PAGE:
in 2008. as long as anyone can remember, raising and lowering that rate is the main way that they stimulate or tightened and the economy. they do not have that tool to use any more. they resort to these kind of things. the first round was $1.7 million in mortgage assets in treasury for the second round that included just a few months ago, $600 billion in treasuries. there is no telling what the third round might bring. they do not necessarily have to do a third round. bernanke has outlined other options, like lowering another interest rate that they had, what they pay on bank deposits -- banks actually have $1.6 billion of money on deposit with the fed right now because it is in their reserve accounts. it is not money that is generally getting out into the economy.
that that actually pays banks 0.25% to hold that on the that possible. the fed can lower that interest rates closer to 0% to make it less attractive for banks to have that. that is another option. bacon also change the types of assets that -- they can also change the type of assets that they hold and diversify their portfolio, which would lower longer run borrowing costs in the economy host: we are talking with scott lanman of bloomberg news. he covers the economy, and we're talking about the federal reserve possible in the u.s. economy. give us a call. the numbers are on the screen. you can also send us messages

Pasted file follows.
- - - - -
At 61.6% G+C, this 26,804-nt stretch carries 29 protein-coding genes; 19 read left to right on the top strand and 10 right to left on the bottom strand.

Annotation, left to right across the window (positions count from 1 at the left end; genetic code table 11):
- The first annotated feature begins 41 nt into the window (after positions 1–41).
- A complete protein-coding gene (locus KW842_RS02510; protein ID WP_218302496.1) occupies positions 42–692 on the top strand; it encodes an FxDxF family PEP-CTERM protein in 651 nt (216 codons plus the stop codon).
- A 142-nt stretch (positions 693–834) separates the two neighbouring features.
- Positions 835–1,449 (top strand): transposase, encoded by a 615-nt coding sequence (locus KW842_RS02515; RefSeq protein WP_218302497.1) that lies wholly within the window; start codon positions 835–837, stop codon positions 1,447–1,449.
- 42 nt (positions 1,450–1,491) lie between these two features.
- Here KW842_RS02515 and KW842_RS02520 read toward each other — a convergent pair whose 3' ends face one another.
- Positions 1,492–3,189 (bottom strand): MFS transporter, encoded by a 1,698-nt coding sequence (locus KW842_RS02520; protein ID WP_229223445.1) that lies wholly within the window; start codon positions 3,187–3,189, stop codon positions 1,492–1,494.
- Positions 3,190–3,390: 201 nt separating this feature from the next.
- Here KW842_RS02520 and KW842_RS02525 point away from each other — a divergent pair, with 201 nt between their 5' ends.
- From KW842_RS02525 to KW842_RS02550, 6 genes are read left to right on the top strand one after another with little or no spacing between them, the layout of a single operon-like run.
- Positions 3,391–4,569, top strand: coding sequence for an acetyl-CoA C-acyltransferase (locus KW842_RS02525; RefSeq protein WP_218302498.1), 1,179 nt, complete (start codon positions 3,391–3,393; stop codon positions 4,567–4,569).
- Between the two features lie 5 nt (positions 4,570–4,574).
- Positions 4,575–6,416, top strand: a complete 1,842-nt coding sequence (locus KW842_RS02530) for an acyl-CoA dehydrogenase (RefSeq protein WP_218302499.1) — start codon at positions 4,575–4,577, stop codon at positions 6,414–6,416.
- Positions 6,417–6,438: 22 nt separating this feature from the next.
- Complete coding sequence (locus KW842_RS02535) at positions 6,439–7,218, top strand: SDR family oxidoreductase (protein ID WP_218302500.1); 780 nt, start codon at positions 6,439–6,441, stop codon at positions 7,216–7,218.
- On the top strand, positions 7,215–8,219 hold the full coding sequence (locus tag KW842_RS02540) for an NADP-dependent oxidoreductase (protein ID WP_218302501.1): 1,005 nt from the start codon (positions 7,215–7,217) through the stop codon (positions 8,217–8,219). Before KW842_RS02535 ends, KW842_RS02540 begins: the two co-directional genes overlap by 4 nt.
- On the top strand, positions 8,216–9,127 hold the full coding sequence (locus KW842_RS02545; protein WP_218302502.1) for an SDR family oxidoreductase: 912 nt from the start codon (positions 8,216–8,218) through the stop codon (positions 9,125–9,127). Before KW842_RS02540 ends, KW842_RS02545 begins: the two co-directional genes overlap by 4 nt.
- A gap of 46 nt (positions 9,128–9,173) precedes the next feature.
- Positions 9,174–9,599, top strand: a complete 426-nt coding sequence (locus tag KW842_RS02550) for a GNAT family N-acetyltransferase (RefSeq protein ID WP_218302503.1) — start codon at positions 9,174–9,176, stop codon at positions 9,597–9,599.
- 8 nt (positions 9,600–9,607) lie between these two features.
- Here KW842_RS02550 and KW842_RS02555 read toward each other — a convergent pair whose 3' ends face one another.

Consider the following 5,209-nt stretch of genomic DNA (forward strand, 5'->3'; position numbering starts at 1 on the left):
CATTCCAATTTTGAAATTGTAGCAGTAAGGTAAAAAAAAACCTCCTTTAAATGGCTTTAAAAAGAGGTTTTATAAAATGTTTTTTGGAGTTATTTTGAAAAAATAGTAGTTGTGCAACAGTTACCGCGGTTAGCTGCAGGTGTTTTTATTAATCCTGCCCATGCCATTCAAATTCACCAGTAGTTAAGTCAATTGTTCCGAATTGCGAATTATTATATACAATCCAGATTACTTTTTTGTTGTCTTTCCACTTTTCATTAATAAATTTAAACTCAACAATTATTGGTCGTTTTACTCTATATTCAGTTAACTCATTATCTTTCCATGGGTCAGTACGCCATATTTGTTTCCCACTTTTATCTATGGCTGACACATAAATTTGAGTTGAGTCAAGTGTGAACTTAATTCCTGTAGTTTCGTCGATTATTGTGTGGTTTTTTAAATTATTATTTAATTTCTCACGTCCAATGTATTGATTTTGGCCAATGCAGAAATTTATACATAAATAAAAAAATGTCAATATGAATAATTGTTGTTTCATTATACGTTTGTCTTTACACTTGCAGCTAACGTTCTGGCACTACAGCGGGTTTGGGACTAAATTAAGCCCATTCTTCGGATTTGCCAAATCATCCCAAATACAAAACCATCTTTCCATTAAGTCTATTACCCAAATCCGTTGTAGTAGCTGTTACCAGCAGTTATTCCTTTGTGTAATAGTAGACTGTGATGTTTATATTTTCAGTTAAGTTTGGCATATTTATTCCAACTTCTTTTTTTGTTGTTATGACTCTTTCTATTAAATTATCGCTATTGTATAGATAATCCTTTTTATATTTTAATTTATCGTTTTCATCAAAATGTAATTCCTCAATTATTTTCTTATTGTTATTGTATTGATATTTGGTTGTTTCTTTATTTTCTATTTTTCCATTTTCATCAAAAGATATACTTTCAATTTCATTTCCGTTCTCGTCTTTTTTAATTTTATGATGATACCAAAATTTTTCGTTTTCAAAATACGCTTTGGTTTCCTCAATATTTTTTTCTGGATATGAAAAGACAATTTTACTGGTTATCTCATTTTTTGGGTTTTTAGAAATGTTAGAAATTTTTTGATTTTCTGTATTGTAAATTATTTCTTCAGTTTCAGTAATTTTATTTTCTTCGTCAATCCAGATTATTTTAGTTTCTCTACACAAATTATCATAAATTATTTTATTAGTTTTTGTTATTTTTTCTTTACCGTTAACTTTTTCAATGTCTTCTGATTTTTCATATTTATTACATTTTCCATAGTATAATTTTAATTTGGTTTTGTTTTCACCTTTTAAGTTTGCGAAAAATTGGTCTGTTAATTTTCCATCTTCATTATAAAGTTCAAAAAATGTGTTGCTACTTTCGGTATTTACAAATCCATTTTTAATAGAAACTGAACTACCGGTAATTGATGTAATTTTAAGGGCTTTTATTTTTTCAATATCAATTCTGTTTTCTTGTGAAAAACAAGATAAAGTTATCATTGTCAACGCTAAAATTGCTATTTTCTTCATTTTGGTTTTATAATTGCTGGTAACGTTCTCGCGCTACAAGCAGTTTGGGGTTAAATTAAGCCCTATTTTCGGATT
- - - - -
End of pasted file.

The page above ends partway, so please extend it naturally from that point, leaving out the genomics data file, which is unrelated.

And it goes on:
with e-mail, twitter, and on facebook. in the business and economy section of the "washington post" this morning. host: is it unusual for the fed chairman to point at either branch of government, either the administration or the congress, and say you sort of need to get your act together or the economy will go down the tank? guest: he has been issuing fairly strong warnings
throughout this whole year about the need for congress to figure out some sort of -- long-term now to reduce the deficit without harming the economy in the near term. these are clearly strong words aimed at either congress and/or the administration. he didn't get too specific on who was to blame. he's very careful about not saying that republicans or democrats are at fault. he was nominated by president george w. bush and then renominated by president obama. so he's using his perks as fed chairman to step up his warning to congress to get fiscal policy together. but he's really stayed away from getting really more in the weeds in terms of actually getting involved in the process for what can be done. he's very careful to stay out of